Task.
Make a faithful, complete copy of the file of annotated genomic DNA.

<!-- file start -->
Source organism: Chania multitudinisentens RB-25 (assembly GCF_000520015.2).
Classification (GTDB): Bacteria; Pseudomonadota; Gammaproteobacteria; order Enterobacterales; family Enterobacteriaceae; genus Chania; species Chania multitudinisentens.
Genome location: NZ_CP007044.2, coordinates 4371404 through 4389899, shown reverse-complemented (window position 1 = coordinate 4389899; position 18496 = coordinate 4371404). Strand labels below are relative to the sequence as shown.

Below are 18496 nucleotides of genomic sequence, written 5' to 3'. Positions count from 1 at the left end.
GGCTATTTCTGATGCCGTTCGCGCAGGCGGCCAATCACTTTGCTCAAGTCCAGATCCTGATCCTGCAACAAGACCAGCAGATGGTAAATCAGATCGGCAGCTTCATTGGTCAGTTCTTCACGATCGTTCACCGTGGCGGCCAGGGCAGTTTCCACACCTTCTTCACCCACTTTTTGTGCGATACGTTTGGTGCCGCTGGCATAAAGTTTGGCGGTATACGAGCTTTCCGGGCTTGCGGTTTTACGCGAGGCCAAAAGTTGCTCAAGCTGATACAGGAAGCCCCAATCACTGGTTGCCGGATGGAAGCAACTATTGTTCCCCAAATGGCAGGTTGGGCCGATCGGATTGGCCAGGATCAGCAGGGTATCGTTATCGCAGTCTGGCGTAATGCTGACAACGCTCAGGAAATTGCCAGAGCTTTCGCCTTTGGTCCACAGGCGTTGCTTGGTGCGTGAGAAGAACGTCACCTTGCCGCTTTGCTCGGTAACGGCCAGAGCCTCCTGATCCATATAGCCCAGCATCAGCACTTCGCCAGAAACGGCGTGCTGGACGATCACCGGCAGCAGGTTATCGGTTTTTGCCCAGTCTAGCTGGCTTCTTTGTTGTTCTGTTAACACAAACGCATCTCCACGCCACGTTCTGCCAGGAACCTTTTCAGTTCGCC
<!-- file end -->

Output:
Source organism: Chania multitudinisentens RB-25 (assembly GCF_000520015.2).
Classification (GTDB): Bacteria; Pseudomonadota; Gammaproteobacteria; order Enterobacterales; family Enterobacteriaceae; genus Chania; species Chania multitudinisentens.
Genome location: NZ_CP007044.2, coordinates 4371404 through 4389899, shown reverse-complemented (window position 1 = coordinate 4389899; position 18496 = coordinate 4371404). Strand labels below are relative to the sequence as shown.

Below are 18496 nucleotides of genomic sequence, written 5' to 3'. Positions count from 1 at the left end.
GGCTATTTCTGATGCCGTTCGCGCAGGCGGCCAATCACTTTGCTCAAGTCCAGATCCTGATCCTGCAACAAGACCAGCAGATGGTAAATCAGATCGGCAGCTTCATTGGTCAGTTCTTCACGATCGTTCACCGTGGCGGCCAGGGCAGTTTCCACACCTTCTTCACCCACTTTTTGTGCGATACGTTTGGTGCCGCTGGCATAAAGTTTGGCGGTATACGAGCTTTCCGGGCTTGCGGTTTTACGCGAGGCCAAAAGTTGCTCAAGCTGATACAGGAAGCCCCAATCACTGGTTGCCGGATGGAAGCAACTATTGTTCCCCAAATGGCAGGTTGGGCCGATCGGATTGGCCAGGATCAGCAGGGTATCGTTATCGCAGTCTGGCGTAATGCTGACAACGCTCAGGAAATTGCCAGAGCTTTCGCCTTTGGTCCACAGGCGTTGCTTGGTGCGTGAGAAGAACGTCACCTTGCCGCTTTGCTCGGTAACGGCCAGAGCCTCCTGATCCATATAGCCCAGCATCAGCACTTCGCCAGAAACGGCGTGCTGGACGATCACCGGCAGCAGGTTATCGGTTTTTGCCCAGTCTAGCTGGCTTCTTTGTTGTTCTGTTAACACAAACGCATCTCCACGCCACGTTCTGCCAGGAACCTTTTCAGTTCGCC